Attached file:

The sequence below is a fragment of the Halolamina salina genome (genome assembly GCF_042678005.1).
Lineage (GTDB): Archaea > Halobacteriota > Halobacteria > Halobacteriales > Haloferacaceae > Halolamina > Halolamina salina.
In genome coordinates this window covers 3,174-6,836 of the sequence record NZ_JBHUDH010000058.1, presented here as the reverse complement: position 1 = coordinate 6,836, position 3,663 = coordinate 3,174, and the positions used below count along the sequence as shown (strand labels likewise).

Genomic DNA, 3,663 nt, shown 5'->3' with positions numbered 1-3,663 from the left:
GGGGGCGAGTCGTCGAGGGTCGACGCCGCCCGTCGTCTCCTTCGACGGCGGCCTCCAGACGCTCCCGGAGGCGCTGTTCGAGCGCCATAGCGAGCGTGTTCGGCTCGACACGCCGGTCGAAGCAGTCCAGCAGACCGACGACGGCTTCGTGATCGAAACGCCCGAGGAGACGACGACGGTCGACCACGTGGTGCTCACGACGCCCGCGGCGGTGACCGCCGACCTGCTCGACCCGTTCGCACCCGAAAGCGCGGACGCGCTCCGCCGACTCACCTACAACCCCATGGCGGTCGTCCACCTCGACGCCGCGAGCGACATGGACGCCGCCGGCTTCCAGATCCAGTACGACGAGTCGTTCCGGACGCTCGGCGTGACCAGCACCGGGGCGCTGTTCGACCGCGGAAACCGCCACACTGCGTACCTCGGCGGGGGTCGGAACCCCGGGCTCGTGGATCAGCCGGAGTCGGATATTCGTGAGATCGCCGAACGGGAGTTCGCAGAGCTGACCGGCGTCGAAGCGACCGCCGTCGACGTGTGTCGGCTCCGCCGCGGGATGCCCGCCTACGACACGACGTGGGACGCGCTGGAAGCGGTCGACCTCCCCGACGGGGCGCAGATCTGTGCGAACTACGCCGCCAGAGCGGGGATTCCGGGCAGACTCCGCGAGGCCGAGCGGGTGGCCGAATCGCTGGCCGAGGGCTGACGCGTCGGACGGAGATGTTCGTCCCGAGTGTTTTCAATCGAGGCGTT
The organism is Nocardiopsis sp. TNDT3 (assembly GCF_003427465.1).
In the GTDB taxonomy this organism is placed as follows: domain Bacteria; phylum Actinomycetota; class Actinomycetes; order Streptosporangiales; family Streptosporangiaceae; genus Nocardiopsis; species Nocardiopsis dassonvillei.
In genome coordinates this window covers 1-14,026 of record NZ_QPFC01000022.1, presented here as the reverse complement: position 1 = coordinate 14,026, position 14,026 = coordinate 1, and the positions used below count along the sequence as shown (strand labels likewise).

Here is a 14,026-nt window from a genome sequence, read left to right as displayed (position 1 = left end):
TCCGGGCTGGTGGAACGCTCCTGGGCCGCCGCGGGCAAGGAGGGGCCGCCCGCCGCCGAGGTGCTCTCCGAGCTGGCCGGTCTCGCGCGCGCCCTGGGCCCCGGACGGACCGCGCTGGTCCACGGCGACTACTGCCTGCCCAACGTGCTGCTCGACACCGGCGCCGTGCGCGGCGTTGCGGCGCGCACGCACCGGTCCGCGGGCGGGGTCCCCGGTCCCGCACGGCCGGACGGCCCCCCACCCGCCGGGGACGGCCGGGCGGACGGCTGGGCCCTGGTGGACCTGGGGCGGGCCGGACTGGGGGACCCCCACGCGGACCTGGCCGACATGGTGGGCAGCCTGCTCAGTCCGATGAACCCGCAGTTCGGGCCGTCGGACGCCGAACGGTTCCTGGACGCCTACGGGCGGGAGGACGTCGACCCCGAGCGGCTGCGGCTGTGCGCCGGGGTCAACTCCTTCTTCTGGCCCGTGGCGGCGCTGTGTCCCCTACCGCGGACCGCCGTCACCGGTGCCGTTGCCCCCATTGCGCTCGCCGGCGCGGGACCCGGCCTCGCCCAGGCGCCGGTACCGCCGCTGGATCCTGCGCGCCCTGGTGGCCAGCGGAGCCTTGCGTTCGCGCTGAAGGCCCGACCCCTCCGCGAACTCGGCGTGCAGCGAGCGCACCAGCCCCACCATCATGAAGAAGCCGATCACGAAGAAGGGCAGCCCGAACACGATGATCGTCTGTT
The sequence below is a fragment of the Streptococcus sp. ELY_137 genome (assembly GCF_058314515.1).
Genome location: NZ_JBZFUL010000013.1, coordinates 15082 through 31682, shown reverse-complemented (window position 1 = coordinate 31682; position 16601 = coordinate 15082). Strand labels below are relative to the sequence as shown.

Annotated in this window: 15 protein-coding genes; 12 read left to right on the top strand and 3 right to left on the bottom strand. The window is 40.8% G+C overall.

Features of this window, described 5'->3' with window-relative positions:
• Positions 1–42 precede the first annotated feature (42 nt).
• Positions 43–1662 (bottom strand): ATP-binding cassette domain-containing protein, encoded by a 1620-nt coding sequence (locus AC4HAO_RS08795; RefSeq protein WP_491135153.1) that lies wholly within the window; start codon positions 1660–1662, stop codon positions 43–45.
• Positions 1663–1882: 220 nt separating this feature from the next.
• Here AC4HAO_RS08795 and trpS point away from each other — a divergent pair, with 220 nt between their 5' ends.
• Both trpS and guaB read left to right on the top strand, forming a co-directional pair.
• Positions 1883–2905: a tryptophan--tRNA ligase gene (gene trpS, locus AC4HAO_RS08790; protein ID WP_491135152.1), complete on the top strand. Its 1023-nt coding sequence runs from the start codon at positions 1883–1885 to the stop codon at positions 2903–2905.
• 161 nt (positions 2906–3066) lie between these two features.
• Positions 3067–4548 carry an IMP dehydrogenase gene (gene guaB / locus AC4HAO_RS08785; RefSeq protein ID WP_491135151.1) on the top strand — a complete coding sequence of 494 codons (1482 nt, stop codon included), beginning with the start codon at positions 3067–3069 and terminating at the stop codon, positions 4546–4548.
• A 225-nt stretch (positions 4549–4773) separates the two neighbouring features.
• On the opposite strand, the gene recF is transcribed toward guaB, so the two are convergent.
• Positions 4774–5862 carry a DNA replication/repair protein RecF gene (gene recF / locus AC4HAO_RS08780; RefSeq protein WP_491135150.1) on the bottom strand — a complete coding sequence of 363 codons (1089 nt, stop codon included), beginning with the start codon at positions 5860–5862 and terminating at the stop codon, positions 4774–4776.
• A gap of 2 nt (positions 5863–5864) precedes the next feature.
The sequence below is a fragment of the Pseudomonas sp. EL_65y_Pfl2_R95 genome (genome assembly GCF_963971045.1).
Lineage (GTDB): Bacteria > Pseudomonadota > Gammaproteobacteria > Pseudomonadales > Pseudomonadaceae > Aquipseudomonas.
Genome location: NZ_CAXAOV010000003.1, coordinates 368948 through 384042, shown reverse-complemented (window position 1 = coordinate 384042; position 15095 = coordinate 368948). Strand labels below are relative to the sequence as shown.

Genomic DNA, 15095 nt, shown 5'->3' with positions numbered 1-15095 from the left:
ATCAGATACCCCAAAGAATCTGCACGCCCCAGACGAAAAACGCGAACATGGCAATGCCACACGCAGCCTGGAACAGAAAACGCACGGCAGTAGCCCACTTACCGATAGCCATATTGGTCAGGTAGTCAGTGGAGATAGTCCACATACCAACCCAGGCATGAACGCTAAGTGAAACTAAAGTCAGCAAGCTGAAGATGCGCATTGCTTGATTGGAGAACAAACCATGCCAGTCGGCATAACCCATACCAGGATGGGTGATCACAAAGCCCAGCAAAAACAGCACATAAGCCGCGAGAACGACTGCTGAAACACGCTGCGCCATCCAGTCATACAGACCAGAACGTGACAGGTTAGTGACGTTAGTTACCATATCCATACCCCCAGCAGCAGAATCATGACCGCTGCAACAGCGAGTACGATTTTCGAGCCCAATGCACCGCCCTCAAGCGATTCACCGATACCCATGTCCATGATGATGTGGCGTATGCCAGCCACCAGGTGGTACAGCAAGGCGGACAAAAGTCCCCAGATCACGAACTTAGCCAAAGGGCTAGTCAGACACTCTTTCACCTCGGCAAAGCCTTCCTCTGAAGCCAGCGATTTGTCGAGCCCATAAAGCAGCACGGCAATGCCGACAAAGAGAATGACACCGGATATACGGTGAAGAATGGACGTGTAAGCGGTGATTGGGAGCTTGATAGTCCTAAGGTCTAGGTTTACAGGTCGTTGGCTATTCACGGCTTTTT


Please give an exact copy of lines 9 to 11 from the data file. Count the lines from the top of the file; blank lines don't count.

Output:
Here is a 14,026-nt window from a genome sequence, read left to right as displayed (position 1 = left end):
TCCGGGCTGGTGGAACGCTCCTGGGCCGCCGCGGGCAAGGAGGGGCCGCCCGCCGCCGAGGTGCTCTCCGAGCTGGCCGGTCTCGCGCGCGCCCTGGGCCCCGGACGGACCGCGCTGGTCCACGGCGACTACTGCCTGCCCAACGTGCTGCTCGACACCGGCGCCGTGCGCGGCGTTGCGGCGCGCACGCACCGGTCCGCGGGCGGGGTCCCCGGTCCCGCACGGCCGGACGGCCCCCCACCCGCCGGGGACGGCCGGGCGGACGGCTGGGCCCTGGTGGACCTGGGGCGGGCCGGACTGGGGGACCCCCACGCGGACCTGGCCGACATGGTGGGCAGCCTGCTCAGTCCGATGAACCCGCAGTTCGGGCCGTCGGACGCCGAACGGTTCCTGGACGCCTACGGGCGGGAGGACGTCGACCCCGAGCGGCTGCGGCTGTGCGCCGGGGTCAACTCCTTCTTCTGGCCCGTGGCGGCGCTGTGTCCCCTACCGCGGACCGCCGTCACCGGTGCCGTTGCCCCCATTGCGCTCGCCGGCGCGGGACCCGGCCTCGCCCAGGCGCCGGTACCGCCGCTGGATCCTGCGCGCCCTGGTGGCCAGCGGAGCCTTGCGTTCGCGCTGAAGGCCCGACCCCTCCGCGAACTCGGCGTGCAGCGAGCGCACCAGCCCCACCATCATGAAGAAGCCGATCACGAAGAAGGGCAGCCCGAACACGATGATCGTCTGTT
The sequence below is a fragment of the Streptococcus sp. ELY_137 genome (assembly GCF_058314515.1).